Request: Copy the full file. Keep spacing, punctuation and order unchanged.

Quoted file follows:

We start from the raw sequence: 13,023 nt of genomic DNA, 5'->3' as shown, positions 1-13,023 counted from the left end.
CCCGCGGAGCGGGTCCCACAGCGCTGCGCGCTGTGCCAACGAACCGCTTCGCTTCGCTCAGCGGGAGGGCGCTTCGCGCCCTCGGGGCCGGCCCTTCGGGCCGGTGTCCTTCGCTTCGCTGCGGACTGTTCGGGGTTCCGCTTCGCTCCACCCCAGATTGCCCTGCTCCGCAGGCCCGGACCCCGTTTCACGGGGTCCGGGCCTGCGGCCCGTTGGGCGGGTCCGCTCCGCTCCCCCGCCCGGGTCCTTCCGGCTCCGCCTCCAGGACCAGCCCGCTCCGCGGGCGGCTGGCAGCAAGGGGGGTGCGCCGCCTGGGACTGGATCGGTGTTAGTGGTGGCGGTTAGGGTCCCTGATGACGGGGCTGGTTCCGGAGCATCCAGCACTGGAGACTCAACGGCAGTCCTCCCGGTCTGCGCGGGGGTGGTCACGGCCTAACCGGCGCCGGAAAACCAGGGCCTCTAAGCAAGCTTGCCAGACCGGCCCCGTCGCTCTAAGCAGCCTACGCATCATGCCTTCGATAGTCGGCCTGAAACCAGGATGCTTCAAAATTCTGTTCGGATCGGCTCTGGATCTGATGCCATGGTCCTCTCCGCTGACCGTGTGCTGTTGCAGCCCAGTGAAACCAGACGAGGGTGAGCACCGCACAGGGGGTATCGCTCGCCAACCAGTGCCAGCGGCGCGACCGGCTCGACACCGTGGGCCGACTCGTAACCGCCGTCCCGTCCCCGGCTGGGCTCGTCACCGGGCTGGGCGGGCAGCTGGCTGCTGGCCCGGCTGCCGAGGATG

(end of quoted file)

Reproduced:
We start from the raw sequence: 13,023 nt of genomic DNA, 5'->3' as shown, positions 1-13,023 counted from the left end.
CCCGCGGAGCGGGTCCCACAGCGCTGCGCGCTGTGCCAACGAACCGCTTCGCTTCGCTCAGCGGGAGGGCGCTTCGCGCCCTCGGGGCCGGCCCTTCGGGCCGGTGTCCTTCGCTTCGCTGCGGACTGTTCGGGGTTCCGCTTCGCTCCACCCCAGATTGCCCTGCTCCGCAGGCCCGGACCCCGTTTCACGGGGTCCGGGCCTGCGGCCCGTTGGGCGGGTCCGCTCCGCTCCCCCGCCCGGGTCCTTCCGGCTCCGCCTCCAGGACCAGCCCGCTCCGCGGGCGGCTGGCAGCAAGGGGGGTGCGCCGCCTGGGACTGGATCGGTGTTAGTGGTGGCGGTTAGGGTCCCTGATGACGGGGCTGGTTCCGGAGCATCCAGCACTGGAGACTCAACGGCAGTCCTCCCGGTCTGCGCGGGGGTGGTCACGGCCTAACCGGCGCCGGAAAACCAGGGCCTCTAAGCAAGCTTGCCAGACCGGCCCCGTCGCTCTAAGCAGCCTACGCATCATGCCTTCGATAGTCGGCCTGAAACCAGGATGCTTCAAAATTCTGTTCGGATCGGCTCTGGATCTGATGCCATGGTCCTCTCCGCTGACCGTGTGCTGTTGCAGCCCAGTGAAACCAGACGAGGGTGAGCACCGCACAGGGGGTATCGCTCGCCAACCAGTGCCAGCGGCGCGACCGGCTCGACACCGTGGGCCGACTCGTAACCGCCGTCCCGTCCCCGGCTGGGCTCGTCACCGGGCTGGGCGGGCAGCTGGCTGCTGGCCCGGCTGCCGAGGATG